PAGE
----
It is necessary to navigate the farm roads west of the rural hamlet of Mikage (御影) near Shimizu Town (清水町). Luckily, as you get closer there are signs pointing you to the trailhead (芽室岳登山口). The paved road eventually runs out in an open area of pasture before entering the forest and turning into a gravel road, repaired since the 2016 floods, that leads to the large open car park at the trailhead. There are a couple of gates on the road which may be closed but they are not locked, please leave them as you find them.




Physical maps
GSI Topo Map: Memuro-dake (芽室岳) – map no. NK-54-8-3-4

NOTE: The GSI 1/25000 topo map(s) above can be purchased for 350yen each from Kinokuniya bookstore next to Sapporo Station or online (in Japanese).

route safety

This is a relatively high mountain with an open summit ridge that is exposed to the wind. It is likely to be much cooler than down at the trailhead so carry appropriate waterproof and warm layers to avoid the risk of hypothermia. The river crossing at the trailhead is likely to be tricky and potentially dangerous after heavy rain. The Hidaka mountains are most definitely bear country so take the necessary precautions.

Weather forecast weather forecast for Memuro-dake

Onsen nearby

Unfortunately, there are no convenient onsen nearby. For a very local peek into the bathing lives of small-town Tokachi, consider visiting the Shimizu Village public baths 清水町役場 町営公衆浴場 (location, 480yen), just next to the Tokachi-Shimizu JR train station. In addition to indoor baths, there’s also a sauna and cold plunge pool.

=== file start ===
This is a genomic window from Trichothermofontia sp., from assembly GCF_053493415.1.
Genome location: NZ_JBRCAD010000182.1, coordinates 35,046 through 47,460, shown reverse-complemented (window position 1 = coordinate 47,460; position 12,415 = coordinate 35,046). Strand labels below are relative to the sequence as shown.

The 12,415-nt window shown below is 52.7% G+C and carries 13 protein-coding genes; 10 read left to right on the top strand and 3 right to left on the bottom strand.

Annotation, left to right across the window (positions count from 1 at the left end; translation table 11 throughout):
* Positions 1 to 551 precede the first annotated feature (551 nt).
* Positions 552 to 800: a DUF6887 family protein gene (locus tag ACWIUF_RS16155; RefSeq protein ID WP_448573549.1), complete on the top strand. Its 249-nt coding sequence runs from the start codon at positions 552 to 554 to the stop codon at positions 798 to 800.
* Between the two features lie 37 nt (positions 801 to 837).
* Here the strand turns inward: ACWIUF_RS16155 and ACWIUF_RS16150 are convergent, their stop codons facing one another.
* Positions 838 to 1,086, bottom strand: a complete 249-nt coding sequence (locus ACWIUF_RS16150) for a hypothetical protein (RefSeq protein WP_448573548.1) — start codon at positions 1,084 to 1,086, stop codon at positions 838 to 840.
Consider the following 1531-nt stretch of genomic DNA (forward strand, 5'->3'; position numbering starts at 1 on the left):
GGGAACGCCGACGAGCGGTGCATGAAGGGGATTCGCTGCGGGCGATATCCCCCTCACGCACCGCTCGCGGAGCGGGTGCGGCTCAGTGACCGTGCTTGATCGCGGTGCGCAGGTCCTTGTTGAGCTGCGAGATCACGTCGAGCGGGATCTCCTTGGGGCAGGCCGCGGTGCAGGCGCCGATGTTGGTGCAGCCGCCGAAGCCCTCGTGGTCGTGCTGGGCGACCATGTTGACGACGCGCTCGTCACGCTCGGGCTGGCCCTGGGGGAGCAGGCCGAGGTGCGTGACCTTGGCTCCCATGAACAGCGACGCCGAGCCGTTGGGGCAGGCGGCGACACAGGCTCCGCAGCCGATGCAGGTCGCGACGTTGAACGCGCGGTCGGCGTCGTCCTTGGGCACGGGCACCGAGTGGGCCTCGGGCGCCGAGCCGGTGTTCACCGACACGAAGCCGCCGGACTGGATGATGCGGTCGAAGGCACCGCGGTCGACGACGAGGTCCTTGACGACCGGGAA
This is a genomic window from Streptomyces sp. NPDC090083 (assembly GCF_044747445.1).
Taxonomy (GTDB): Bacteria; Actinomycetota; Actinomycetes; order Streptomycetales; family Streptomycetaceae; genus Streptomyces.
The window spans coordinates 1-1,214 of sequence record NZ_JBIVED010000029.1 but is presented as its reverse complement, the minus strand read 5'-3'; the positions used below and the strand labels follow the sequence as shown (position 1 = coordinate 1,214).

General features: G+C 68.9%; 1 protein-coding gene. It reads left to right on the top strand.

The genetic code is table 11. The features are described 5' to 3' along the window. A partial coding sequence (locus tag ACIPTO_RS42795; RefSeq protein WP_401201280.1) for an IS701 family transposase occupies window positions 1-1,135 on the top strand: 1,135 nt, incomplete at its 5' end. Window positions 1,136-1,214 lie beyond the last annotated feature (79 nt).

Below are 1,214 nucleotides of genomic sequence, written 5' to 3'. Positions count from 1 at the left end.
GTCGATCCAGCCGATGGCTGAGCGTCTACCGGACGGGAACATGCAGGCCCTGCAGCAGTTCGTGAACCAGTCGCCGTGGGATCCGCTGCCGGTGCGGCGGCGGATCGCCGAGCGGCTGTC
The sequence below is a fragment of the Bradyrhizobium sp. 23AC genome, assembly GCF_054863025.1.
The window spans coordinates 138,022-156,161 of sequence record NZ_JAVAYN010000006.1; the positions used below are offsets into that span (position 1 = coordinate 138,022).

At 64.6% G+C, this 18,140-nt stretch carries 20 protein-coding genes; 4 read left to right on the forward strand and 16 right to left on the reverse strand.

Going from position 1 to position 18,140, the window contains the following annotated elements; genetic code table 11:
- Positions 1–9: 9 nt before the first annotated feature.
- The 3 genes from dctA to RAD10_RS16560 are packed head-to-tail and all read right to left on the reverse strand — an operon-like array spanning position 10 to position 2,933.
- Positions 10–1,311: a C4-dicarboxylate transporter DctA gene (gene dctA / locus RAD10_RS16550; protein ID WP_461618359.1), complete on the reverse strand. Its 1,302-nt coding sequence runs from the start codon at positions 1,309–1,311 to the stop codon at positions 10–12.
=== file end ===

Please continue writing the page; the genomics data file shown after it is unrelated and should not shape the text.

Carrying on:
Extra Resources

In Japanese: Hokkaido Natsuyama Gaido 4, Hidaka Sanmyaku no yamayama (北海道夏山ガイド 4, 日高山脈の山々), Hokkaido Shimbunsha, 2020. These guides are updated every few years.

Guide Options

If you’d like to hike this route and/or explore other hikes in the central Hokkaido area together with a local certified guide, get in touch with Yasuko Kikuchi. Born and raised in Hokkaido, she’s a JMGA-certified guide now based in Sapporo. Her outdoor experience is broad and worldwide, having worked as a Canadian Ski Patrol member, and has sumitted a number of 6,000m+ peaks around the world. She speaks good English. In addition to Yasuko, also see a full list of English-speaking Hokkaido Mountain Guides Association (HMGA) guides on the HMGA website here

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Route Trip Notes

Just like old times.

After nearly four years of coronavirus exile from Japan, I’m finally standing once again at a Hokkaido trailhead. It’s a bit of a late start as Jeff has had to pick me up from Obihiro that morning and we only just manage to find a space in the packed car park.